ellenor’s Director of Operations Liam Stone manages the hospice charity’s day-to-day operations.

His remit? IT, health and safety, the construction of ellenor’s new Wellbeing Centre …and its 10 shops throughout Kent and Bexley.

At the moment, ellenor has retail presences in Bexley, Blackfen, Crayford, Gravesend, Northfleet, Swanscombe, and Welling, plus three locations in Dartford – on the High Street, at The Priory Shopping Centre, and in Darent Valley Hospital.

If there’s not an ellenor shop near where you live, though, don’t worry – chances are there will be soon.

That’s because, Liam explains, ellenor plans to open three shops each year, for the next three years: a strategic expansion which, by 2027, will almost double the amount of shops the hospice charity has on the high street today.

“I want us to be able to reach more people, drive more sales, have a presence in more locations – to push beyond our usual ‘fenced’ area. What we’re finding is that many of our usual clientele – Gravesend and Dartford locals in particular – are being forced by the cost of living crisis to move further out, to places like Gillingham and Rochester. We want to ensure they’re still able to come and shop with us, without having to travel too far.”

Combined, ellenor’s shops bring in almost £2 million per year, with all profits – around £600,000, or close to a third, of that figure going towards ellenor’s services. These funds help the hospice charity provide vital palliative and end-of-life care for patients with life-limiting conditions: both from its Northfleet-based inpatient and outpatient services, as well as the homes of its patients throughout the Kent and Bexley areas.

“The ambitions and aspirations of our care team are tied directly to what we do,” Liam says, “– and to what our shops are able to achieve. If we don’t deliver our retail targets, it limits their ability to provide that care. By contrast, though, by us pushing the boundaries – adding more shops, and generating more income – we’re actually bringing the rest of the charity with us.”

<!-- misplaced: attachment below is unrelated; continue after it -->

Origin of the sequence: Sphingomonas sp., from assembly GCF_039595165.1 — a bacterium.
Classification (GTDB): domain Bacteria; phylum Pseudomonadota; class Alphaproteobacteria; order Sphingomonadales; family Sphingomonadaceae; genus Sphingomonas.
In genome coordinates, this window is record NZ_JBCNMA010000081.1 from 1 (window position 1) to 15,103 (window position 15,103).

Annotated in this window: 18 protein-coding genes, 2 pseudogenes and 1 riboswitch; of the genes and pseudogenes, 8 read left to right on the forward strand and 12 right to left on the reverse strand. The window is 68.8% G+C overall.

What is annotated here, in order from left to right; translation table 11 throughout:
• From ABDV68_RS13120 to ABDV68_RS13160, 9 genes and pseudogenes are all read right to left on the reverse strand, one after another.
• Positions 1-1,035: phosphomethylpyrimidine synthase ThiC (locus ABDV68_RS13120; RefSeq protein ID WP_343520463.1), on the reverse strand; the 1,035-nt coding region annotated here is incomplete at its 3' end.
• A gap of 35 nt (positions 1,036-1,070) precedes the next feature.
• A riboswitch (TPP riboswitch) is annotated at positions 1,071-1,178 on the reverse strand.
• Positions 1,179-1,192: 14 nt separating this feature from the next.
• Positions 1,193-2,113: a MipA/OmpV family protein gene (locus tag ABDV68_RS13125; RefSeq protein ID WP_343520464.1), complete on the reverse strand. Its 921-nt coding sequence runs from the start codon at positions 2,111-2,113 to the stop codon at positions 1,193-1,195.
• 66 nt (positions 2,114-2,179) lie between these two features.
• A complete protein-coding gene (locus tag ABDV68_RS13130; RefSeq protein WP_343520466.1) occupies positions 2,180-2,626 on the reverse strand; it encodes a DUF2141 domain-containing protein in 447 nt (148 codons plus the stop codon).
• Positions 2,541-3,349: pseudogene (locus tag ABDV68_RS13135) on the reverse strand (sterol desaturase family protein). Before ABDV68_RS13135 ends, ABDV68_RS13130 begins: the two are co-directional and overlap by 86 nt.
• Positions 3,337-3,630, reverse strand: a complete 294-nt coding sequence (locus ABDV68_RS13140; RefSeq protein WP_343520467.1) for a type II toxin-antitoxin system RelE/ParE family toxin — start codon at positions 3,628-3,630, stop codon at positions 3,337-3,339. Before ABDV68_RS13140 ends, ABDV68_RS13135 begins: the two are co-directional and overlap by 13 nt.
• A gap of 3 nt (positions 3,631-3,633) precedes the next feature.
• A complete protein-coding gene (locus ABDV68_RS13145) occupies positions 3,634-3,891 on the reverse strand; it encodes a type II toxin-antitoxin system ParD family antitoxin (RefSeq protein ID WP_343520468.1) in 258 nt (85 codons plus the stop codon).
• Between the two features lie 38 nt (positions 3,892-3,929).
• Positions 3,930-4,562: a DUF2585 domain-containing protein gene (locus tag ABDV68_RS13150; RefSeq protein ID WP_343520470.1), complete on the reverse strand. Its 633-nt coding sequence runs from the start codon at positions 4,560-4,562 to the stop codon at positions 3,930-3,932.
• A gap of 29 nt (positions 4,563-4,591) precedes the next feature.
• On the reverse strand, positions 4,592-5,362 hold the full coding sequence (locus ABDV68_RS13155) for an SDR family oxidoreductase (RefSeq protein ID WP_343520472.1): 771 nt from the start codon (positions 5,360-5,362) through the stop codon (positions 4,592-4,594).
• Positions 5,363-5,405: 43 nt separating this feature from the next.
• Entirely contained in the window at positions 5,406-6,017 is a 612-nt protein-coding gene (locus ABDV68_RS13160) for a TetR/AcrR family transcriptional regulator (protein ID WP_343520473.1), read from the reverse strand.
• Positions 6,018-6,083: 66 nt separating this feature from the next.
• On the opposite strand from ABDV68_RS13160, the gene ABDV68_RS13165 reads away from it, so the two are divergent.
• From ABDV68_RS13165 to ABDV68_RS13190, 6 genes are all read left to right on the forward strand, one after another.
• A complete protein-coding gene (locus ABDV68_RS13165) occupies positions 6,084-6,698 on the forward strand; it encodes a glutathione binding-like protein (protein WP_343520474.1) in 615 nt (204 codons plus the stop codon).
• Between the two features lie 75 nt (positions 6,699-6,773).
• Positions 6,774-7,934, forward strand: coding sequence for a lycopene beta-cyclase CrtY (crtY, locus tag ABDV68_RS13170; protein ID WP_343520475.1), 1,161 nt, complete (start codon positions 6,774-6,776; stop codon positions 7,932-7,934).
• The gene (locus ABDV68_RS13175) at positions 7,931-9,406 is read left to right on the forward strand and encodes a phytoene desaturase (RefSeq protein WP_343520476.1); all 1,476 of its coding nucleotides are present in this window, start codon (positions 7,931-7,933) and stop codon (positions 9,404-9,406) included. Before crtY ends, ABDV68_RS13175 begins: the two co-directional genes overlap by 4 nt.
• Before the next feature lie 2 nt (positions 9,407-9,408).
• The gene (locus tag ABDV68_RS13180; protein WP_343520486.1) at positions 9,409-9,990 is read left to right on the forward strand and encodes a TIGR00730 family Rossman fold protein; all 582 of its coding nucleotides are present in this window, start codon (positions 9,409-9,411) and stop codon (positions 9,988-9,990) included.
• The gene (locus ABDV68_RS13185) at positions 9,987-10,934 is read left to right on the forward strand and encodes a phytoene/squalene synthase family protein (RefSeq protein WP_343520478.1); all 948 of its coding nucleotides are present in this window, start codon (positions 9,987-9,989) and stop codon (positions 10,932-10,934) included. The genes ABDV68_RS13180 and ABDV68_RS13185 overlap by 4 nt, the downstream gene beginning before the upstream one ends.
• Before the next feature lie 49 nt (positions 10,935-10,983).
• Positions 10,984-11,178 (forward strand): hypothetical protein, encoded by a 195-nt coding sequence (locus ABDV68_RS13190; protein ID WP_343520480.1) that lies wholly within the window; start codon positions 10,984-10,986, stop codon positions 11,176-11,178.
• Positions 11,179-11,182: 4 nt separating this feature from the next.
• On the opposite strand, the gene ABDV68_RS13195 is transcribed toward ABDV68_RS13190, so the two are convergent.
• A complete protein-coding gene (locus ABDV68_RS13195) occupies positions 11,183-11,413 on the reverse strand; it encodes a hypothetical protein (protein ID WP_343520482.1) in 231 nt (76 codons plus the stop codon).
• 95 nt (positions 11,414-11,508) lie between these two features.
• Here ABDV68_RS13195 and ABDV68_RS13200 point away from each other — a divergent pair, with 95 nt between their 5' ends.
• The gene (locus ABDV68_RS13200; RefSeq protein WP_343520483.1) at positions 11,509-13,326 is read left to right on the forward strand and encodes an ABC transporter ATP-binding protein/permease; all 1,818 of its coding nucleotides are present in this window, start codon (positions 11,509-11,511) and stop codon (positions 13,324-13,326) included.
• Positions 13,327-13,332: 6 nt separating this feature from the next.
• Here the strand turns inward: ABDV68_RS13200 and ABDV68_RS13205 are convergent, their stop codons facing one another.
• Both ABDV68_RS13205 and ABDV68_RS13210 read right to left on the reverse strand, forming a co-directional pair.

Yet the income ellenor’s charity shops generate – all of which flows, via enabling the care and support ellenor provides, back into the community – isn’t the only service they provide to their local surrounds.

They fulfil a vital social function, too.

“Our charity shops are more than a place to grab a bargain,” says Liam. “They’re a social hub. We find that, for many people in our community – particularly those struggling with isolation – they’ll pop into our charity shops not to buy, necessarily, but simply to check in with different people and have a chat.”

Now, with ellenor’s retail presence increasing to reflect the greater demand for the charity’ services, even more people will benefit from an ellenor shop on their doorstep.

And there’s plenty more to look forward to where that came from.

Liam is, for example, in the process of securing a local warehouse, where clothes can be sorted, washed, dried, and steam-cleaned; and where goods can be stored before being sent to a particular shop. ellenor is also in the process of launching an ecommerce shop to sell online, and on the cusp of an exciting partnership with a company called Shopiago.

By partnering with Shopiago, ellenor will avoid having to send bags of unwanted books, CDs, and DVDs ‘to rag’ (a process for which ellenor receives between 20p and 30p per bag), and instead receive between 20p and 30p – per item. It’s a system that’s already helped charities like Sue Ryder see an increase of 260% to its retail income – and the hope is it could have a similarly striking impact on ellenor’s, too.

ellenor’s award-winning work with Gravesham council. Under the pioneering scheme, the council refers people in need of essential items (such as clothes, furniture, and appliances) to ellenor, where shop staff handpick the goods and deliver them to the recipients’ homes.

Amid these exciting developments, Liam has committed to a 5% increase across all ellenor’s retail locations this year – a target which, if met, could see the shops generate over £1 million to fund ellenor’s services to life-limited patients and their families.

Liam notes that, traditionally, charity shops haven’t held the same status as high-street retail brands – and that sometimes, when a charity announces a new shop location, it can be met with public criticism. While big brand names thrived, charity shops – dogged, perhaps, by the misconception that they pay less rent, or rates, than those household names – were looked down on.

Now, however, Liam believes the tide is turning. That in 2024, it’s now many of the big names dropping off the high-street radar, while charity shops – fuelled by their affordable prices, wide selection of items, and warm, inclusive feel – are surging back to popularity.

“What we’re trying to do is get past the stigma of ‘oh, another charity shop’, and reframe it as a positive force in our community. A place that, if someone you loved was supported by ellenor before they died, you can walk into and feel closer to that person.

“Even making the smallest purchase in one of our shops allows you to feel part of that journey of raising money for ellenor, and giving back to your community. Which is an incredible feeling.”

Hunting for a bargain? Find your local ellenor shop. Want to donate any clothes, bric-a-brac, or furniture you no longer need? Pop in to say hi, or book a free furniture collection. Keen to get

involved with your local ellenor shop to make a difference to families facing life-limiting illness in your community? Volunteer with us.

Or, make a tax-free donation to ellenor, and enable the charity to continue providing palliative and end-of-life services throughout Kent and Bexley. Every penny counts – thank you.